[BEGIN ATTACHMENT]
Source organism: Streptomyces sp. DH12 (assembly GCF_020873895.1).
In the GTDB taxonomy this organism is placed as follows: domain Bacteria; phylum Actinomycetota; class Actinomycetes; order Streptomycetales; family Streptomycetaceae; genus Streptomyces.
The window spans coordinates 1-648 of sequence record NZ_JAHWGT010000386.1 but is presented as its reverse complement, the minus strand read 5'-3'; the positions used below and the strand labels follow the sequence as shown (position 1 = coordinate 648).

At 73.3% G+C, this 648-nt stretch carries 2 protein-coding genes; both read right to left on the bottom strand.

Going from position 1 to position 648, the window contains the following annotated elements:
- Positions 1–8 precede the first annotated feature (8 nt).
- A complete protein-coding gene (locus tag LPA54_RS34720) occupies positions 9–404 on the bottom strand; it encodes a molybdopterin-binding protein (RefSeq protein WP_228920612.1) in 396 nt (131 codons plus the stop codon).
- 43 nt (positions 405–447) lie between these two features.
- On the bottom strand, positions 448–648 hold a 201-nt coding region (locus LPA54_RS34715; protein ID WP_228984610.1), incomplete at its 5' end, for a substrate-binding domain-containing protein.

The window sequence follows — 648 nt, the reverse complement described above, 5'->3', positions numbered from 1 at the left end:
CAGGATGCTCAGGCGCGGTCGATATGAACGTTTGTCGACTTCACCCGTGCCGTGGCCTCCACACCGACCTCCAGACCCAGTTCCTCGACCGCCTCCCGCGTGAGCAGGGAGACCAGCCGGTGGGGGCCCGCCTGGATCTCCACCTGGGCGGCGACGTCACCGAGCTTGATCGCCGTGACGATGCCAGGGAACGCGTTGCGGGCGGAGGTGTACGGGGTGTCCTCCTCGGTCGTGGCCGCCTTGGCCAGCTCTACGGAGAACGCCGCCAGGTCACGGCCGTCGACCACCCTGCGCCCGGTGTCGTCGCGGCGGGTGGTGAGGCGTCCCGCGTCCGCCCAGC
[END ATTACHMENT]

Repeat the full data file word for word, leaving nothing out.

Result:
Source organism: Streptomyces sp. DH12 (assembly GCF_020873895.1).
In the GTDB taxonomy this organism is placed as follows: domain Bacteria; phylum Actinomycetota; class Actinomycetes; order Streptomycetales; family Streptomycetaceae; genus Streptomyces.
The window spans coordinates 1-648 of sequence record NZ_JAHWGT010000386.1 but is presented as its reverse complement, the minus strand read 5'-3'; the positions used below and the strand labels follow the sequence as shown (position 1 = coordinate 648).

At 73.3% G+C, this 648-nt stretch carries 2 protein-coding genes; both read right to left on the bottom strand.

Going from position 1 to position 648, the window contains the following annotated elements:
- Positions 1–8 precede the first annotated feature (8 nt).
- A complete protein-coding gene (locus tag LPA54_RS34720) occupies positions 9–404 on the bottom strand; it encodes a molybdopterin-binding protein (RefSeq protein WP_228920612.1) in 396 nt (131 codons plus the stop codon).
- 43 nt (positions 405–447) lie between these two features.
- On the bottom strand, positions 448–648 hold a 201-nt coding region (locus LPA54_RS34715; protein ID WP_228984610.1), incomplete at its 5' end, for a substrate-binding domain-containing protein.

The window sequence follows — 648 nt, the reverse complement described above, 5'->3', positions numbered from 1 at the left end:
CAGGATGCTCAGGCGCGGTCGATATGAACGTTTGTCGACTTCACCCGTGCCGTGGCCTCCACACCGACCTCCAGACCCAGTTCCTCGACCGCCTCCCGCGTGAGCAGGGAGACCAGCCGGTGGGGGCCCGCCTGGATCTCCACCTGGGCGGCGACGTCACCGAGCTTGATCGCCGTGACGATGCCAGGGAACGCGTTGCGGGCGGAGGTGTACGGGGTGTCCTCCTCGGTCGTGGCCGCCTTGGCCAGCTCTACGGAGAACGCCGCCAGGTCACGGCCGTCGACCACCCTGCGCCCGGTGTCGTCGCGGCGGGTGGTGAGGCGTCCCGCGTCCGCCCAGC